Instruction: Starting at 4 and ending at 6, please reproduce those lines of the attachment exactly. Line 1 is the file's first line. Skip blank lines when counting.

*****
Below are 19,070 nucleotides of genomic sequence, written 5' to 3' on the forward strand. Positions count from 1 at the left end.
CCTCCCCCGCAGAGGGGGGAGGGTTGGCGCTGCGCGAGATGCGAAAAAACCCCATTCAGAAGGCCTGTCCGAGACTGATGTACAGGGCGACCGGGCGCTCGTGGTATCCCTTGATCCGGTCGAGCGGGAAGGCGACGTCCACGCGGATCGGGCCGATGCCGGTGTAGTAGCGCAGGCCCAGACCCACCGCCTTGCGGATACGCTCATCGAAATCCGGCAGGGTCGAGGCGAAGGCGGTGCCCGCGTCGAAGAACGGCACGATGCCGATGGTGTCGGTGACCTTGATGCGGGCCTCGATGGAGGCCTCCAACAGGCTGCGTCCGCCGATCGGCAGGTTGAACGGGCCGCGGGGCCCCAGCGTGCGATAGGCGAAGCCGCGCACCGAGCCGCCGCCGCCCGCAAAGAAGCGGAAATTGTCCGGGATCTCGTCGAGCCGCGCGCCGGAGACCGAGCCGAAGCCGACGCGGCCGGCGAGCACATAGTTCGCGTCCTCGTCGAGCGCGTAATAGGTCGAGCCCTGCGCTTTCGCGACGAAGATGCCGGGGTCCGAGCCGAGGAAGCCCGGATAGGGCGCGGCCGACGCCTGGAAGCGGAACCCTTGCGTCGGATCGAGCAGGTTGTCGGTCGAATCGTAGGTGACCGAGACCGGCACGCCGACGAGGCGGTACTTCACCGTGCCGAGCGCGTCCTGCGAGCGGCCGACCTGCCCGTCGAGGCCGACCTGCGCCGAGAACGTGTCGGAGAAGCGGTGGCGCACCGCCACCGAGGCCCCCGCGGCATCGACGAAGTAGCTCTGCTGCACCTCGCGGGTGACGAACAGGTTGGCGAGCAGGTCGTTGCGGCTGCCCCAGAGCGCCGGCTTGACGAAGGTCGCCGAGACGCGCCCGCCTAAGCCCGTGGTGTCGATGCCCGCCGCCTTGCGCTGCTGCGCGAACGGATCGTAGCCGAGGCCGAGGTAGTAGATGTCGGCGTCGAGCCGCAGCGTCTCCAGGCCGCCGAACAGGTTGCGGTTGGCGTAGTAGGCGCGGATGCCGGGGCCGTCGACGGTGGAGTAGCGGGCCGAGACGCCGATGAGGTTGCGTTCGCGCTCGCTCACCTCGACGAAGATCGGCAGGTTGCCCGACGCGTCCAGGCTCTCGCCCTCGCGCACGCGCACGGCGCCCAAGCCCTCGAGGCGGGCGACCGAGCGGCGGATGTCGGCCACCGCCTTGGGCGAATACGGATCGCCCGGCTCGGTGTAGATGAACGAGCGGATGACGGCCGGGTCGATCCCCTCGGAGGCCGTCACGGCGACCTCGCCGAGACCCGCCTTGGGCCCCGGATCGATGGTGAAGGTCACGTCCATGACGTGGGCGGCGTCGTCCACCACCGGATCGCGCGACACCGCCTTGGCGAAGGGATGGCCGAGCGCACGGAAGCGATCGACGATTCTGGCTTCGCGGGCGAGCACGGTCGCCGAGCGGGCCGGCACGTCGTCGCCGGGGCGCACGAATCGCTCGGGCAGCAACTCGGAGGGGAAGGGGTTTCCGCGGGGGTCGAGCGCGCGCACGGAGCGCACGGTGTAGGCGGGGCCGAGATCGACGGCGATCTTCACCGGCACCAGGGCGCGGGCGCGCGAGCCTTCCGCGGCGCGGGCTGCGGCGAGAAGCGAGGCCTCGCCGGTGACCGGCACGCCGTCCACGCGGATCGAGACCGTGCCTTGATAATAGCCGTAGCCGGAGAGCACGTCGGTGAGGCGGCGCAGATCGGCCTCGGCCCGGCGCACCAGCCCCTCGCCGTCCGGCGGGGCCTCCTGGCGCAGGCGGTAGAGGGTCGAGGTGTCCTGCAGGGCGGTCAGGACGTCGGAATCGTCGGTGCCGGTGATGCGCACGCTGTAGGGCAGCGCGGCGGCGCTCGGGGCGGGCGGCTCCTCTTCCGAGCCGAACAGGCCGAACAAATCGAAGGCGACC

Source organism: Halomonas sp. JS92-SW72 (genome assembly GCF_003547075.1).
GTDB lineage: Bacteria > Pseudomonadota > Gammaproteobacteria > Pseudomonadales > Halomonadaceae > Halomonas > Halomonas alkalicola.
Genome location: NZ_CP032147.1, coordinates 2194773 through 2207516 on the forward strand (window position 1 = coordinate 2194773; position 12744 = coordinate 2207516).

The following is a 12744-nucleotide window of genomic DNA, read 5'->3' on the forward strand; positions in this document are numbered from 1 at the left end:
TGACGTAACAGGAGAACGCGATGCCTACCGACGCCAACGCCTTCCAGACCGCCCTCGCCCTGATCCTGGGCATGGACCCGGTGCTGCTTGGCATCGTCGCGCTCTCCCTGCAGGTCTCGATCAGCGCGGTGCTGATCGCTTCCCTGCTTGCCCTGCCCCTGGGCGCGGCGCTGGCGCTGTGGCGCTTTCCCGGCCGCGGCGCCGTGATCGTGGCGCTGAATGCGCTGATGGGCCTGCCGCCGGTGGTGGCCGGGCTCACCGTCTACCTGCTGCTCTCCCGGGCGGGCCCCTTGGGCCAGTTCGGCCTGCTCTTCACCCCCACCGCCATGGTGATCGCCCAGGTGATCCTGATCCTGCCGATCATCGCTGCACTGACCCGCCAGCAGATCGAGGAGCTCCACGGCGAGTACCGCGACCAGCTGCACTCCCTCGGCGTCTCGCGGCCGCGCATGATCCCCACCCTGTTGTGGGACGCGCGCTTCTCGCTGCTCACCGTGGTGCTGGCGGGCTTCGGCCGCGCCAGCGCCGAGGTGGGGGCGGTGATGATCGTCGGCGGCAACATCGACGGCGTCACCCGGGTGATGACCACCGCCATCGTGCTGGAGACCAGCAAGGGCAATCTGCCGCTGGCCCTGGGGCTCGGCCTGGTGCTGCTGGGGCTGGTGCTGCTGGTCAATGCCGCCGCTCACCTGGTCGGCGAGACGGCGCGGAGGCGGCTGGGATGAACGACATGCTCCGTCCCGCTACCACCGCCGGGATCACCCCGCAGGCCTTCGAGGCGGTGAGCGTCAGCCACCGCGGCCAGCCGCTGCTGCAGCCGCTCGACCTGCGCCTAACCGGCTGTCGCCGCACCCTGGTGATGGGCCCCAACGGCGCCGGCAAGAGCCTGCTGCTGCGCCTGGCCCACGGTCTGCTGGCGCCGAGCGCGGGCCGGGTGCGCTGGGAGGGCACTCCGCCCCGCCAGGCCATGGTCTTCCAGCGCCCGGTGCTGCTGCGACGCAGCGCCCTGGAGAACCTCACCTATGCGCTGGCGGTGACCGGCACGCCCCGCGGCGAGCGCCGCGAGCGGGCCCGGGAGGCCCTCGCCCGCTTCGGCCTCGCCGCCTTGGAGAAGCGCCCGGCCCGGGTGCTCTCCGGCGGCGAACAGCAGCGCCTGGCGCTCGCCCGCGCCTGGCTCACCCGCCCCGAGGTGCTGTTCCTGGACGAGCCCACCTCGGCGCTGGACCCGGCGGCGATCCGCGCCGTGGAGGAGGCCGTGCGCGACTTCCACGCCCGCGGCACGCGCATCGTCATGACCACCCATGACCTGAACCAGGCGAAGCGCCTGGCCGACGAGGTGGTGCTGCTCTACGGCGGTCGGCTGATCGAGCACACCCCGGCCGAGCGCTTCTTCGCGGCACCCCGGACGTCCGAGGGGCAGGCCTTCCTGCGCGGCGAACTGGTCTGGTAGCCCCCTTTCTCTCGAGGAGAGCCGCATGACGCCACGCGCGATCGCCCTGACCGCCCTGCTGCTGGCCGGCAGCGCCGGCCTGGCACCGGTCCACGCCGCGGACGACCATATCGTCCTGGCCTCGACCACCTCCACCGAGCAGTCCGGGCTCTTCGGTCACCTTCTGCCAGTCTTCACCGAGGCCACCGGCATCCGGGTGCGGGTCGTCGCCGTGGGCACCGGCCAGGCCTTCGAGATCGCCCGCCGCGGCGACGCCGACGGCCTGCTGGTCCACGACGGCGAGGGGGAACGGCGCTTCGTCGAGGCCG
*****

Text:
GTDB lineage: Bacteria > Pseudomonadota > Gammaproteobacteria > Pseudomonadales > Halomonadaceae > Halomonas > Halomonas alkalicola.
Genome location: NZ_CP032147.1, coordinates 2194773 through 2207516 on the forward strand (window position 1 = coordinate 2194773; position 12744 = coordinate 2207516).

The following is a 12744-nucleotide window of genomic DNA, read 5'->3' on the forward strand; positions in this document are numbered from 1 at the left end: